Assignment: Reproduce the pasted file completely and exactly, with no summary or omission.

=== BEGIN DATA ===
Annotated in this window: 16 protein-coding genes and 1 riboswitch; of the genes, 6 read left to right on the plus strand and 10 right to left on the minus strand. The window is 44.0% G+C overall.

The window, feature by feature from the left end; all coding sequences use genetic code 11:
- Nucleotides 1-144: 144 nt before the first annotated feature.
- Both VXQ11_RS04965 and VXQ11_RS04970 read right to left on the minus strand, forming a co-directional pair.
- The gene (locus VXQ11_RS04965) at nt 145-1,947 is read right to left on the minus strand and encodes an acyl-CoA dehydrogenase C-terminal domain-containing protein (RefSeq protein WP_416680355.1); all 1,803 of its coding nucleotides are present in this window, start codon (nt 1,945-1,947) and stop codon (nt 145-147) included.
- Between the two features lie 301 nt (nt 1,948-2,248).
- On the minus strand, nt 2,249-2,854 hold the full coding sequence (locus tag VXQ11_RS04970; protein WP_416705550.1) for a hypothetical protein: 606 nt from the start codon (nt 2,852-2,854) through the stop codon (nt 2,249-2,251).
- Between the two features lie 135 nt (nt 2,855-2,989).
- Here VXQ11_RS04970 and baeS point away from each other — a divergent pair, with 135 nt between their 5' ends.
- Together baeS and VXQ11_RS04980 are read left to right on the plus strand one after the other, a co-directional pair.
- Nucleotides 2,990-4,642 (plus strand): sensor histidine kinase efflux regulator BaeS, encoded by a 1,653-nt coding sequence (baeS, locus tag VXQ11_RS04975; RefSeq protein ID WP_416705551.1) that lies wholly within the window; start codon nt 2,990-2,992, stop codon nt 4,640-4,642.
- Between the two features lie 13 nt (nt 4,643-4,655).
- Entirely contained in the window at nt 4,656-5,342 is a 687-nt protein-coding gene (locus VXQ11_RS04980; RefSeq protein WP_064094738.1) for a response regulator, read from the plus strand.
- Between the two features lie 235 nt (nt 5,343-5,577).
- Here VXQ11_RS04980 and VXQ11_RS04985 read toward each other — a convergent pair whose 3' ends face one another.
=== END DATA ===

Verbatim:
Annotated in this window: 16 protein-coding genes and 1 riboswitch; of the genes, 6 read left to right on the plus strand and 10 right to left on the minus strand. The window is 44.0% G+C overall.

The window, feature by feature from the left end; all coding sequences use genetic code 11:
- Nucleotides 1-144: 144 nt before the first annotated feature.
- Both VXQ11_RS04965 and VXQ11_RS04970 read right to left on the minus strand, forming a co-directional pair.
- The gene (locus VXQ11_RS04965) at nt 145-1,947 is read right to left on the minus strand and encodes an acyl-CoA dehydrogenase C-terminal domain-containing protein (RefSeq protein WP_416680355.1); all 1,803 of its coding nucleotides are present in this window, start codon (nt 1,945-1,947) and stop codon (nt 145-147) included.
- Between the two features lie 301 nt (nt 1,948-2,248).
- On the minus strand, nt 2,249-2,854 hold the full coding sequence (locus tag VXQ11_RS04970; protein WP_416705550.1) for a hypothetical protein: 606 nt from the start codon (nt 2,852-2,854) through the stop codon (nt 2,249-2,251).
- Between the two features lie 135 nt (nt 2,855-2,989).
- Here VXQ11_RS04970 and baeS point away from each other — a divergent pair, with 135 nt between their 5' ends.
- Together baeS and VXQ11_RS04980 are read left to right on the plus strand one after the other, a co-directional pair.
- Nucleotides 2,990-4,642 (plus strand): sensor histidine kinase efflux regulator BaeS, encoded by a 1,653-nt coding sequence (baeS, locus tag VXQ11_RS04975; RefSeq protein ID WP_416705551.1) that lies wholly within the window; start codon nt 2,990-2,992, stop codon nt 4,640-4,642.
- Between the two features lie 13 nt (nt 4,643-4,655).
- Entirely contained in the window at nt 4,656-5,342 is a 687-nt protein-coding gene (locus VXQ11_RS04980; RefSeq protein WP_064094738.1) for a response regulator, read from the plus strand.
- Between the two features lie 235 nt (nt 5,343-5,577).
- Here VXQ11_RS04980 and VXQ11_RS04985 read toward each other — a convergent pair whose 3' ends face one another.